Is Scotland poised to phase out oil now? The international race is on to see which countries will lead the transition into a new age of eco-friendly alternative energy sources. And while Scotland may not have as big a problem as some others when it comes to pollutants, the country could be in a position to begin phasing out oil and become a European leader in the clean energy revolution. It was a number of years ago that the idea of Scotland becoming a renewable energy leader first began. At that time, in 2011, it was forecasted that Scotland could earn £2 billion a year by exporting electricity and taking the lead on clean energy. At that time, the government had put forth an ambitious goal of reaching 100% renewable energy by 2020 — a goal that was not quite reached, but which laid an early foundation for a strong effort around this. Nearly a decade later, Scotland has a fresh opportunity to make an ambitious push towards renewable energy. This opportunity has arisen in the form of a global oil crash that is leaves the door wide open for countries interested in and prepared for energy transitions. Questions about the oil industry in Scotland were asked in 2019. The slumping price of Brent crude over several years caused noticeable changes among those working in the industry, with the once-booming oil town of Aberdeen in particular feeling the effects. People who had worked in oil were already beginning to transition to new jobs, in some cases helping to decommission and dismantle the oil industry infrastructure itself. And this was all before the pandemic. The thinking around much of the world is that oil’s struggles are likely to be compounded by shifting investment priorities. Already, money in the broader energy sector was beginning to drift away from oil and gas and toward renewables. And now, with oil so badly damaged, that shift is likely to intensify. Alongside these changes, Scotland appears to be approaching the transition to renewables with new seriousness. The Committee on Climate Change recently argued in favour of the country becoming the first within the UK to achieve a net-zero economy — in part on the grounds that Scotland’s greenhouse gas emissions already dropped 31% between 2008 and 2018. This sort of effort, alongside a widespread desire to recover from the pandemic in a sustainable manner, puts Scotland in a position to accomplish something very ambitious. The country could look to phase out oil altogether, and become a true leader in the push for renewable energy.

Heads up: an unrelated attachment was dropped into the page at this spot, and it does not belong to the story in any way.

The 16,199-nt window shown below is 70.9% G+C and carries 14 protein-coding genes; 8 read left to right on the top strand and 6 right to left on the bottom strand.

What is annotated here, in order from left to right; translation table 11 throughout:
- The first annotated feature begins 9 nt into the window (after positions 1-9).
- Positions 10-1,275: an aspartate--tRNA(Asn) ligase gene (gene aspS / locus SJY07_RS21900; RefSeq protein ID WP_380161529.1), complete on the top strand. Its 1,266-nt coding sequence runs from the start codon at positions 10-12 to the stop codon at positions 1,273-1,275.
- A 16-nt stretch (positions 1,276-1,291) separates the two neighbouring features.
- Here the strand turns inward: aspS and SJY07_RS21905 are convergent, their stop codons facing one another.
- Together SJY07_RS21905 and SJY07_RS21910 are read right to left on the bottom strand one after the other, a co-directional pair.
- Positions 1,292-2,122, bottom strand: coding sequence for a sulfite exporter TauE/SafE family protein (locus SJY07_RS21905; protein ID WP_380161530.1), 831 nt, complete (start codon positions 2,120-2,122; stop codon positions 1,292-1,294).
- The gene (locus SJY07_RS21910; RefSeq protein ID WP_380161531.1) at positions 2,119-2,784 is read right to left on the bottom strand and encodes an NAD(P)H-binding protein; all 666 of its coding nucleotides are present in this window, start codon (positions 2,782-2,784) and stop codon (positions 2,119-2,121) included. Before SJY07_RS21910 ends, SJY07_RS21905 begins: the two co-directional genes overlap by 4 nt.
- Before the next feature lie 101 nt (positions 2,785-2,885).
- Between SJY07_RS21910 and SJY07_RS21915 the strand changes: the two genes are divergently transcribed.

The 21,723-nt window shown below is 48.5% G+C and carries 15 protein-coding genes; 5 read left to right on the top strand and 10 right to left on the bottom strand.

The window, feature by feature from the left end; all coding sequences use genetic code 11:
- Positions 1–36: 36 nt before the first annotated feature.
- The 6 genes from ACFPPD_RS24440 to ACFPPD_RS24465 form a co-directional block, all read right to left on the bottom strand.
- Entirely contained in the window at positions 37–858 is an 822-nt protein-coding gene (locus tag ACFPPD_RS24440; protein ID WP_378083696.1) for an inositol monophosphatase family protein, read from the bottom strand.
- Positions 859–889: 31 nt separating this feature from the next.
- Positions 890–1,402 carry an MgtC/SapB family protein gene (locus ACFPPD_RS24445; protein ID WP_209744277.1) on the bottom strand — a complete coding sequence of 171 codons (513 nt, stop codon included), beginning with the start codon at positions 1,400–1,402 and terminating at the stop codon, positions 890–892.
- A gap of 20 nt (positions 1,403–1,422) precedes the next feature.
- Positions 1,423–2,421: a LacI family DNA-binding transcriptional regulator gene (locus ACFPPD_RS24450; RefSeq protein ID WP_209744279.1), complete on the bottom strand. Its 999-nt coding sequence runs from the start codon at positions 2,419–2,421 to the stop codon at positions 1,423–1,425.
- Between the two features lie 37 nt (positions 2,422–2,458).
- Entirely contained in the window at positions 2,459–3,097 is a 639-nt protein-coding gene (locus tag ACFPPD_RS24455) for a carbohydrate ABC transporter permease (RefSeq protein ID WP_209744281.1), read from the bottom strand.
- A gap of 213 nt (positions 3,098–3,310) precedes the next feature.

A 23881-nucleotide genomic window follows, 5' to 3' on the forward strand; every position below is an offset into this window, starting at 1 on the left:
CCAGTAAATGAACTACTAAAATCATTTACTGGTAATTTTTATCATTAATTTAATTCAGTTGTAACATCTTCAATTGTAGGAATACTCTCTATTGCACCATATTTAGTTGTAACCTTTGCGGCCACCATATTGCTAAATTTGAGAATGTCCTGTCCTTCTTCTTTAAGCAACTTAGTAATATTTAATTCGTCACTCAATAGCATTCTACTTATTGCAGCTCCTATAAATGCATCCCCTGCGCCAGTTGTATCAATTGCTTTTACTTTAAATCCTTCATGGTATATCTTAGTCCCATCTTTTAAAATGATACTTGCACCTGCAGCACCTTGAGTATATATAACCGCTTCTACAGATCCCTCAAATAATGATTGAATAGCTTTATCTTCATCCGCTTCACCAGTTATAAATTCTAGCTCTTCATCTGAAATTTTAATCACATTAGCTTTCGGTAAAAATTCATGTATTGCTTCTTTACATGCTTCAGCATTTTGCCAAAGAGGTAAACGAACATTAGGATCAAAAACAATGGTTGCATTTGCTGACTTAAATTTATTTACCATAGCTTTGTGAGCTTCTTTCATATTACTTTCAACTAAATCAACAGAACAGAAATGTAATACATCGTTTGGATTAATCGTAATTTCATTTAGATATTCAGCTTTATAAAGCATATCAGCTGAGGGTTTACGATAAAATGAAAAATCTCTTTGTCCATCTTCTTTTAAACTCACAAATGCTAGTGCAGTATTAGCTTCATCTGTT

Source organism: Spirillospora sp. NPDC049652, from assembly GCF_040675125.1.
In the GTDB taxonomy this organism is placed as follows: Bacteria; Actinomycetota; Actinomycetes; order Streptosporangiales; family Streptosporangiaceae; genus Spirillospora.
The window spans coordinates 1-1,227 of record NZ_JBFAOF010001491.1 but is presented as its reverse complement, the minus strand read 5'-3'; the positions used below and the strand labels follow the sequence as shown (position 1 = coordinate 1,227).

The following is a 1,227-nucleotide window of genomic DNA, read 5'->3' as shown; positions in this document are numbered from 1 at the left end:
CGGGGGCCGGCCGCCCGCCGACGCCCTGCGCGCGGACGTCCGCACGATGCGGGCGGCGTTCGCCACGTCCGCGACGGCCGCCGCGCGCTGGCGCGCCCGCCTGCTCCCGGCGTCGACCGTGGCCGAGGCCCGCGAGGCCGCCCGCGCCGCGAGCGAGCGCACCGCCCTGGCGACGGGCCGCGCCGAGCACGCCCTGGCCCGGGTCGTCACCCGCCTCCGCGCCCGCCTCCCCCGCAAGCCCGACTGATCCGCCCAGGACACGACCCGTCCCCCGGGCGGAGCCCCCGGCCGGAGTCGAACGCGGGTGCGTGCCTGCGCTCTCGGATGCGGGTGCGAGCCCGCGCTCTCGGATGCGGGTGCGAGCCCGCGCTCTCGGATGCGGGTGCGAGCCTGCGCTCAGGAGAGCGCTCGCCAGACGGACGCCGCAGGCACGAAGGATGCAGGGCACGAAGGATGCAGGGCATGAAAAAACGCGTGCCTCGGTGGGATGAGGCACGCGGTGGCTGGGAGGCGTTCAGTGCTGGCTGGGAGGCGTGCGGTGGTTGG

Edinburgh Reporter 30th Oct 2020 read more »
ExxonMobil has warned it may write down the value of its US shale assets by up to $30bn (£23.2bn) following a steep drop in global energy prices that has led to the oil giant’s third consecutive quarterly loss. The US oil and gas producer told investors it plans to reassess its North America gas business over the coming months, which could lead to impairment charges as high as $25bn to $30bn if it changes its long-term strategy. The rethink will include a string of shale gas assets acquired 10 years ago through an ill-fated acquisition of XTO Energy, which was worth about $30bn at the time, but whose book value is in doubt following a steep collapse in gas market prices due to the Covid-19 pandemic. Exxon said its shale gas operations were among the assets “at risk for significant impairment”.
Guardian 30th Oct 2020 read more »